In a recent contribution [arXiv:0904:4151] entanglement renormalization was generalized to fermionic lattice systems in two spatial dimensions. Entanglement renormalization is a real-space coarse-graining transformation for lattice systems that produces a variational ansatz, the multi-scale entanglement renormalization ansatz (MERA), for the ground states of local Hamiltonians. In this paper we describe in detail the fermionic version of the MERA formalism and algorithm. Starting from the bosonic MERA, which can be regarded both as a quantum circuit or in relation to a coarse-graining transformation, we indicate how the scheme needs to be modified to simulate fermions. To confirm the validity of the approach, we present benchmark results for free and interacting fermions on a square lattice with sizes between $6 \times 6$ and $162\times 162$ and with periodic boundary conditions. The present formulation of the approach applies to generic tensor network algorithms.

Abstract:
We introduce a family of states, the fPEPS, which describes fermionic systems on lattices in arbitrary spatial dimensions. It constitutes the natural extension of another family of states, the PEPS, which efficiently approximate ground and thermal states of spin systems with short-range interactions. We give an explicit mapping between those families, which allows us to extend previous simulation methods to fermionic systems. We also show that fPEPS naturally arise as exact ground states of certain fermionic Hamiltonians. We give an example of such a Hamiltonian, exhibiting criticality while obeying an area law.

Abstract:
The exact renormalization group approach (ERG) is developed for the case of pure fermionic theories by deriving a Grassmann version of the ERG equation and applying it to the study of fixed point solutions and critical exponents of the two-dimensional chiral Gross-Neveu model. An approximation based on the derivative expansion and a further truncation in the number of fields is used. Two solutions are obtained analytically in the limit $N\to \infty $, with N being the number of fermionic species. For finite N some fixed point solutions, with their anomalous dimensions and critical exponents, are computed numerically. The issue of separation of physical results from the numerous spurious ones is discussed. We argue that one of the solutions we find can be identified with that of Dashen and Frishman, whereas the others seem to be new ones.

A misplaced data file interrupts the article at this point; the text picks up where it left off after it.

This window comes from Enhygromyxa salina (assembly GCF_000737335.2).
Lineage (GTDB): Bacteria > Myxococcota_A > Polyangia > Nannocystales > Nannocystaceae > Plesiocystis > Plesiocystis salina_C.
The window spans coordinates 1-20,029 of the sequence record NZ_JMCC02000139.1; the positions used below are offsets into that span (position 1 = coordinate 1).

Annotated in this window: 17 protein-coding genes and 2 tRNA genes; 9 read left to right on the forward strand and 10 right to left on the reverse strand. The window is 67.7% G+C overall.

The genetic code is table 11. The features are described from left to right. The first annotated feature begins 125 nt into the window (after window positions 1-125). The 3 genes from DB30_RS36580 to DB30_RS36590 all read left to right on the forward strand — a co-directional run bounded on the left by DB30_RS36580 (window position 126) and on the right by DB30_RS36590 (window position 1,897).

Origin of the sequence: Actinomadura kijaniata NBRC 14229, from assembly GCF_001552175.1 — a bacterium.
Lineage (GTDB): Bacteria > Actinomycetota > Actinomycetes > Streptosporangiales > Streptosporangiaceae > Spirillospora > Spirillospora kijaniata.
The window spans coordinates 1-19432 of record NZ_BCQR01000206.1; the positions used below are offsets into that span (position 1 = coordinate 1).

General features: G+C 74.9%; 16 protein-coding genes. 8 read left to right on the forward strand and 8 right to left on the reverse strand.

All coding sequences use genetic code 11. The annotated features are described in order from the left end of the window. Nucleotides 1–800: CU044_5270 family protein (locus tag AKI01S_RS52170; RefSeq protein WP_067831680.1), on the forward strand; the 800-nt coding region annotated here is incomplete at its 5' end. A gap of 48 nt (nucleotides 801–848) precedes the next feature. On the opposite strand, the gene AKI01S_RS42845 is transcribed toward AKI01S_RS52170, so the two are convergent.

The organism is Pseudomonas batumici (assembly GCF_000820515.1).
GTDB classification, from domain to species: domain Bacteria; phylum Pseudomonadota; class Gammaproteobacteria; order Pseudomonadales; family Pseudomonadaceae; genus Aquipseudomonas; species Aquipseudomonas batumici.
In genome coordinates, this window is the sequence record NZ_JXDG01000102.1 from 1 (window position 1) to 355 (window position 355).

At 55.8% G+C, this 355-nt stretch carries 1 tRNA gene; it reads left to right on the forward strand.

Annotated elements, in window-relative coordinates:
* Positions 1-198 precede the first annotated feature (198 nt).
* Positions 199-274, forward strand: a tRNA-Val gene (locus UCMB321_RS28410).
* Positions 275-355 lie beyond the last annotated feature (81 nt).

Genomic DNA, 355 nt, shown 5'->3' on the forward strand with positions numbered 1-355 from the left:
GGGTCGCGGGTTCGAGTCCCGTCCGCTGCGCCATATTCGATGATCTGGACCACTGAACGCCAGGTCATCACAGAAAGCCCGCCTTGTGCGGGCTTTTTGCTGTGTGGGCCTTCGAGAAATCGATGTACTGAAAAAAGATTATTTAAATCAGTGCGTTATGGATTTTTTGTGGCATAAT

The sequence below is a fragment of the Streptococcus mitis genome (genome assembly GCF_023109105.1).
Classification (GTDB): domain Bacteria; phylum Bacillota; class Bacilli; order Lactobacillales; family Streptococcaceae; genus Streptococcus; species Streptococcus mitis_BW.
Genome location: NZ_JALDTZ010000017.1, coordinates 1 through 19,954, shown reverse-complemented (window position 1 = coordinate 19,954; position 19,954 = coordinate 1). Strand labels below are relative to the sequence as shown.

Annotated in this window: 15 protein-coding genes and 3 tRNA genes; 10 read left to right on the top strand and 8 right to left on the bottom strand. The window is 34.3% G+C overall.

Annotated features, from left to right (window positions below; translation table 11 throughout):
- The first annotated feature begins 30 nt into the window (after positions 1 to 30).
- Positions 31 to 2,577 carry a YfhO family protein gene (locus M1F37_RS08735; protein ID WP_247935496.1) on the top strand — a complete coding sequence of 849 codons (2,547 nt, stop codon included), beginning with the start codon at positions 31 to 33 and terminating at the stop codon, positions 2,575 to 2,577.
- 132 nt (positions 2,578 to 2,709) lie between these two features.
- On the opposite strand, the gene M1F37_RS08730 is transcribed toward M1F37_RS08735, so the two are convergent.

Abstract:
We present a comprehensive analysis of quantum fluctuation effects in the superfluid ground state of an attractively interacting Fermi system, employing the attractive Hubbard model as a prototype. The superfluid order parameter, and fluctuations thereof, are implemented by a bosonic Hubbard-Stratonovich field, which splits into two components corresponding to longitudinal and transverse (Goldstone) fluctuations. Physical properties of the system are computed from a set of approximate flow equations obtained by truncating the exact functional renormalization group flow of the coupled fermion-boson action. The equations capture the influence of fluctuations on non-universal quantities such as the fermionic gap, as well as the universal infrared asymptotics present in every fermionic superfluid. We solve the flow equations numerically in two dimensions and compute the asymptotic behavior analytically in two and three dimensions. The fermionic gap \Delta is reduced significantly compared to the mean-field gap, and the bosonic order parameter \alpha, which is equivalent to \Delta in mean-field theory, is suppressed to values below \Delta by fluctuations. The fermion-boson vertex is only slightly renormalized. In the infrared regime, transverse order parameter fluctuations associated with the Goldstone mode lead to a strong renormalization of longitudinal fluctuations: the longitudinal mass and the bosonic self-interaction vanish linearly as a function of the scale in two dimensions, and logarithmically in three dimensions, in agreement with the exact behavior of an interacting Bose gas.

Abstract:
We argue that incoherent pair tunneling in a cuprate superconductor junction with an optimally doped superconducting and an underdoped normal lead can be used to detect the presence of pairing correlations in the pseudogap phase of the underdoped lead. We estimate that the junction characteristics most suitable for studying the pair tunneling current are close to recently manufactured cuprate tunneling devices.